Volkswagen finalizes investment in Ford’s Argo AI one year later

Remember Argo AI, the self-driving startup Ford invested in? No? Well, look at the picture at the top of this post, that’s their car wearing the ugly LIDAR hat.

Those who have been following the autonomy horse race closely may remember that Volkswagen announced they would invest in Argo about a year ago. Good news: the investment is finally done! Pete Bigelow has an update for us over at Automotive News:

Eleven months after Volkswagen Group announced a $2.6 billion investment in self-driving startup Argo AI, the deal has closed.

Officials from the two companies and Ford Motor Co. said a regulatory-review process had been completed and Volkswagen’s investment was finalized Monday.

Automotive News

Right sorry, it was only 11 months not a whole year. Think about how much progress Autopilot has made in the last year, while Volkswagen and Ford were focusing on getting papers signed. (Timing of regulatory review is, of course, somewhat out of their control. But at the end of the day, all that matters is what time you cross the finish line.)

One of the linchpins in the deal is the transfer of Audi’s Autonomous Intelligent Driving division, valued at $1.6 billion, to Argo AI. Now that the deal has closed, Argo can begin integrating the division’s 200 employees and self-driving technology into their operations. That work begins this week, and will see AID become Argo’s Munich-based European hub.

Automotive News

Oof. Audi’s “Autonomous Intelligent Driving” division, valued at $1.2 billion dollars? I don’t think so. 1.2 billion doll hairs, maybe. United States Dollars, no. Simply put this division has 0 ability to generate future cash flows. As long as development continues unsuccessfully it’s a liability, not an asset.

And good luck combining the German self-driving project with American Argo. You can’t really combine self-driving systems. It would be like trying to combine Mac and Windows, or iOS and Android –– a total train wreck. I seriously question the leadership that made this decision. It seems like they will mostly scrap Audi’s tech and go with Argo’s stack, as any “combination” effort would be hopeless. Maybe the “transfer” is a way for Audi to save face rather than write off the entire investment as a huge loss.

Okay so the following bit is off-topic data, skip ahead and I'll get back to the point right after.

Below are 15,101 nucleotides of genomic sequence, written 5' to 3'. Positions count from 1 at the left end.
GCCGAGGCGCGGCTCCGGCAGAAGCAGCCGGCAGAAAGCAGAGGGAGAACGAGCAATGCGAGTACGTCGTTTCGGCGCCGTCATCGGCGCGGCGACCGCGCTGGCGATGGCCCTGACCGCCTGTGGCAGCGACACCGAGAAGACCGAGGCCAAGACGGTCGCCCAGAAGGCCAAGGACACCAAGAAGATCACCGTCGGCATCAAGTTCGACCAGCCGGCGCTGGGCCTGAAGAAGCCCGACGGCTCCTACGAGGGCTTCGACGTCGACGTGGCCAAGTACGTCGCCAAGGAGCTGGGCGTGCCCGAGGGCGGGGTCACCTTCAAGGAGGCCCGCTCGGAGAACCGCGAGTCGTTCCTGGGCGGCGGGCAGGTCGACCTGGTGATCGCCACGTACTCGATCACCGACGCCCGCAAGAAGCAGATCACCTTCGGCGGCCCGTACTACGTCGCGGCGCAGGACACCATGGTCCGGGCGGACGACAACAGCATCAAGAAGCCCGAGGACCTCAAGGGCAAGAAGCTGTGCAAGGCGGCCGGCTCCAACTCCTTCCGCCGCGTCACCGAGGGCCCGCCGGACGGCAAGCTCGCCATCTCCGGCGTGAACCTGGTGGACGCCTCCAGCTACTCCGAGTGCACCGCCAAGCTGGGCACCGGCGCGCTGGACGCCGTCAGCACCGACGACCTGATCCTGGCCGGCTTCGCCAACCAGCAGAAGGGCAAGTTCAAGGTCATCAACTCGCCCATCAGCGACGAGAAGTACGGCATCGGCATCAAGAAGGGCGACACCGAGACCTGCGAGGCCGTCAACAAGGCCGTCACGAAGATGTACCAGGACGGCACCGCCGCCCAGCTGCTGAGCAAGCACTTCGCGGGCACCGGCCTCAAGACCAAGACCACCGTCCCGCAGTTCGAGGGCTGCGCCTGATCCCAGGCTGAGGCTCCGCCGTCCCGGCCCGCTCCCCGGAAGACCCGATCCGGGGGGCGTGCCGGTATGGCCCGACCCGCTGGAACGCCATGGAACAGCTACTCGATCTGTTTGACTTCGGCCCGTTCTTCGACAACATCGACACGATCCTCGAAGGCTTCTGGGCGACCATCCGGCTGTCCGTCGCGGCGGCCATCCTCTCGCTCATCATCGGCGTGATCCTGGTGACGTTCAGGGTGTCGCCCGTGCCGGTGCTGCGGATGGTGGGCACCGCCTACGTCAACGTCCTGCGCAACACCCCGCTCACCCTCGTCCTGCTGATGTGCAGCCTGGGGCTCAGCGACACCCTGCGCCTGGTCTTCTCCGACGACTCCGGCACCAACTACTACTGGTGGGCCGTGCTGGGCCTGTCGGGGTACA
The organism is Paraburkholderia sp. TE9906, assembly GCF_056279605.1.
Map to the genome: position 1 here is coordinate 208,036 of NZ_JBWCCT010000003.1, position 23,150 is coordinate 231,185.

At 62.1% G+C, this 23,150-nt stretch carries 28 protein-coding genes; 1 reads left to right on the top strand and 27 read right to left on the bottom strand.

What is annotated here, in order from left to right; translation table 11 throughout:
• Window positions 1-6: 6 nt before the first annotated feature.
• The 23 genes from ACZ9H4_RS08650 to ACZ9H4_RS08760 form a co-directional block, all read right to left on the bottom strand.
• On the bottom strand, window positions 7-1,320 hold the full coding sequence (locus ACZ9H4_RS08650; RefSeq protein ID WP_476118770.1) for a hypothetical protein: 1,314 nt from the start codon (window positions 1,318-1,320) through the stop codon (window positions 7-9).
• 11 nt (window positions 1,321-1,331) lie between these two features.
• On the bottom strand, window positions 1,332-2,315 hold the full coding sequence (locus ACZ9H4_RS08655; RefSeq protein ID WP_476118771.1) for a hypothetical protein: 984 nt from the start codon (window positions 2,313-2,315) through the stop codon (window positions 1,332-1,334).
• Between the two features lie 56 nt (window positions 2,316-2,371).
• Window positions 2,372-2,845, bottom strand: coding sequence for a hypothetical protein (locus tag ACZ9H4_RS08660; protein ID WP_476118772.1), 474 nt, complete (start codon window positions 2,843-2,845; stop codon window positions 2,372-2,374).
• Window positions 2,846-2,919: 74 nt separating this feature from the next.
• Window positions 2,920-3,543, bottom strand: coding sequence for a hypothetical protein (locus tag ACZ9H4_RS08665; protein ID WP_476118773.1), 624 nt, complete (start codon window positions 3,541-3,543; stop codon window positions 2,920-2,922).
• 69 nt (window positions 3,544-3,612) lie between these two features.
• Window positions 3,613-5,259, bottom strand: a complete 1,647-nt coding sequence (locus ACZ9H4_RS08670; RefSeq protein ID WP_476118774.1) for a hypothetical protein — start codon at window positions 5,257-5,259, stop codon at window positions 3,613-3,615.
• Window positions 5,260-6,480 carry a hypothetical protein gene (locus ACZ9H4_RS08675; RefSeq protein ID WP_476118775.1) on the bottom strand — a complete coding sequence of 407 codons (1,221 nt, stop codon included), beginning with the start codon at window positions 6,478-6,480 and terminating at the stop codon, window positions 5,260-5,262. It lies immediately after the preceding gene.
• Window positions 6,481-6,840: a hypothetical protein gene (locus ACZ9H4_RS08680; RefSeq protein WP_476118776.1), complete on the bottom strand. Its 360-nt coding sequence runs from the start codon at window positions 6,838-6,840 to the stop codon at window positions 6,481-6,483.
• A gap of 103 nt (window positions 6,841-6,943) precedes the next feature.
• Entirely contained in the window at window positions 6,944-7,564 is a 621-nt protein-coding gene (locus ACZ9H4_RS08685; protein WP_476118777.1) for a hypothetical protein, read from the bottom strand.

Munich becomes the company’s fifth engineering center, joining Pittsburgh, Detroit, Palo Alto, Calif., and Cranbury, N.J. The company maintains fleets in Miami, Washington D.C., and Austin, Texas, three cities where Ford is planning commercial launch of a taxi and delivery service underpinned by self-driving technology in 2022.

Automotive News

Like every other “autonomy” company, Argo and Audi AID have launched no products. They have generated no revenue, nor do they have a plan to generate revenue anytime soon. Why do people take them seriously when they say they’ll launch Robotaxis in 2022, but find it so hard to believe Tesla could get approval for their first driverless vehicles “somewhere” by late 2021?

Ford and Argo AI have been intertwined since February 2017, when the automaker announced a $1 billion investment in the startup that would be made over five years.

Later, the company said that it would spend $4 billion in its overall autonomous-vehicle business efforts by 2023, which have included starting a subsidiary, Ford Autonomous Vehicles LLC, which houses the company’s commercial efforts.

Though there’s close collaboration between Ford and Volkswagen in a number of areas across their respective businesses, the companies are developing their own distinct businesses and vehicles based on the Argo self-driving system.

Automotive News

So Ford and Volkswagen are investing in Argo together… while Ford also operates Ford Autonomous Vehicles LLC. Then they’re going to develop their own competing vehicles based on the same technology. Seems like a straightforward strategy with a high chance of success. What do you not get?

“We believe building the best overall customer experience will help differentiate us from our competitors in the self-driving space,” [John Lawler, the new CEO of Ford Autonomous Vehicles LLC and a Ford vice president] wrote in a Medium post. “… Now is the time for us to be thoughtful about the service we are building so it can remain relevant in a changing world and offer customers peace of mind knowing they, or their packages, are in a safe and protected environment inside our vehicles.”

Automotive News

Best of luck to Ford and Volkswagen in “remaining relevant”.

Read the full story at Automotive News

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